With the focus of the coup government in Egypt on dispersing protesters from the squares and streets of Cairo, it has spent very little time on doing something about the crumbling Egyptian economy. Analysts believe that it has been "close to death" ever since the ousting of President Mohamed Morsi by the coup at the beginning of July. "Severe price hikes across the board have led to a sharp rise in inflation," they say in agreement with numerous international reports. Egypt's credit rating has, as a result, been downgraded.
Experts in Egypt, meanwhile, say that the economy is failing despite "assurances" of stability from the coup government and its "justifications" for the current situation. Although the Egyptian Investment Bank now expects a continuous rise in inflation in Egypt during the current fiscal year 2013-2014, previous predictions were for a stable economy and prices after the post-coup injection of financial aid from Gulf States.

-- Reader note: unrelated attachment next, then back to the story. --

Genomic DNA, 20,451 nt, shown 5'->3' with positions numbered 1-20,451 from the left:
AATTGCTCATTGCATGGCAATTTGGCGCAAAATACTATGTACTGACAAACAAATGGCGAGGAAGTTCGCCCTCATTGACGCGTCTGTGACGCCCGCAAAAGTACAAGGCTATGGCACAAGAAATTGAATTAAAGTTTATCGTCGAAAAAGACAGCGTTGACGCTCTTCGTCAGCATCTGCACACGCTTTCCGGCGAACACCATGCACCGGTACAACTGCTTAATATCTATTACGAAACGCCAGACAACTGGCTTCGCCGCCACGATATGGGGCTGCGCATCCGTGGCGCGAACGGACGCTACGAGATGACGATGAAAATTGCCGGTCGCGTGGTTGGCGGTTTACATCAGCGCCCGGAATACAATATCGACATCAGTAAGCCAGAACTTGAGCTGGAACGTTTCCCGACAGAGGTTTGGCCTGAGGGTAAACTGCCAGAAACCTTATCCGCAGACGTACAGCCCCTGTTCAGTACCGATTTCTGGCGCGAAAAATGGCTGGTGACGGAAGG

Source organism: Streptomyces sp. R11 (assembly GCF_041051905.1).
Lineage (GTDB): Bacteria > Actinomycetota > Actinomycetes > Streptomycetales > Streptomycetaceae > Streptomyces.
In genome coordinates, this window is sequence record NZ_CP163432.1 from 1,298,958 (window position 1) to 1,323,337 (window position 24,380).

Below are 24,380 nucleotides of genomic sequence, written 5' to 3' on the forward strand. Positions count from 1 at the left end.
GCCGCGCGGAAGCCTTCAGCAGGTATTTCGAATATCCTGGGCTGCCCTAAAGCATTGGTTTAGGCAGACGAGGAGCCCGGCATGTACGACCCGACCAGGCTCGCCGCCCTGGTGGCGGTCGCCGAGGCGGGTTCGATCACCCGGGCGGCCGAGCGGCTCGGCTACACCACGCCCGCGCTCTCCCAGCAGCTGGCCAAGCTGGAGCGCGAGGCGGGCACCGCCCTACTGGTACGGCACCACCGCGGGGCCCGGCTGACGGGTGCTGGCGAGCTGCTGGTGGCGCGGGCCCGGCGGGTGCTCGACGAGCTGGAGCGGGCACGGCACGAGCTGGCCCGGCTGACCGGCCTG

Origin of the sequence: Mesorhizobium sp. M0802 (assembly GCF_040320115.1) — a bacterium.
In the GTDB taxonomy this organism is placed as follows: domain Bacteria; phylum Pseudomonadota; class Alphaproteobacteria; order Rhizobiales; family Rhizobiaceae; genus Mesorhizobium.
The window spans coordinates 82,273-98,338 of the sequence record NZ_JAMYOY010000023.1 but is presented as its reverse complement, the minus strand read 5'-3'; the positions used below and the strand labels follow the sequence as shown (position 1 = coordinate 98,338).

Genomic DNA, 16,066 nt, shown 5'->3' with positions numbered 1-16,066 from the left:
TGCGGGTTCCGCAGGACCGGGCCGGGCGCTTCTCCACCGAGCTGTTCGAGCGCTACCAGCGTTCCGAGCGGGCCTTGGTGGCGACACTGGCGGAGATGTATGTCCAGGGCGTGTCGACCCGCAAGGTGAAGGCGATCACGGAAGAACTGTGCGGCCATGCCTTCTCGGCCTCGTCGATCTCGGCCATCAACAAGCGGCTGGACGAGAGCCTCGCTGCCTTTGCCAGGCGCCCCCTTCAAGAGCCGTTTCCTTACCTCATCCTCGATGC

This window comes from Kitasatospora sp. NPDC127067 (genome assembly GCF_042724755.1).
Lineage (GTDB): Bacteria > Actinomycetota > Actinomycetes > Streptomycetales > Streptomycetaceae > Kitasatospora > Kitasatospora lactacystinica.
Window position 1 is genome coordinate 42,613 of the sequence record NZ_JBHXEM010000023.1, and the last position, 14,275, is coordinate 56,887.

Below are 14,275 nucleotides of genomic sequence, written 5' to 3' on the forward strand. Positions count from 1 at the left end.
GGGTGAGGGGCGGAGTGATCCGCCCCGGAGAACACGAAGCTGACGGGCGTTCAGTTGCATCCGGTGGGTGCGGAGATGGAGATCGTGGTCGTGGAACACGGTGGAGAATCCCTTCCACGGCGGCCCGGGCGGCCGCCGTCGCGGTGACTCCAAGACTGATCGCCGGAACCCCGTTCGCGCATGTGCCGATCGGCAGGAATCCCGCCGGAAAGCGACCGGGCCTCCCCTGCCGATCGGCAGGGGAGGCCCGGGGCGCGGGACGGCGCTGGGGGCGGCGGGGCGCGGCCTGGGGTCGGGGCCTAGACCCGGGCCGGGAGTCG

The investment bank also predicts a rise in the national debt, saying that it might reach $50 billion. Its report noted that the annual inflation rate might range between 12 to 13 per cent, compared with 10.9 per cent last August. July's inflation rate was up 0.9 per cent on June, at 11.5 per cent; this was put down to increased demand during the month of Ramadan and price increases of 8.9 per cent.
Nevertheless, such a gloomy economic outlook has not deterred the coup government from largely ignoring the economy and overspending time and money on the security sector. The result is that thousands of factories, large and small, have closed across Egypt. One investor in manufacturing put the figure at 5,000, "as a result of the imbalance in government policy which sees ministers doing nothing but spend more on security."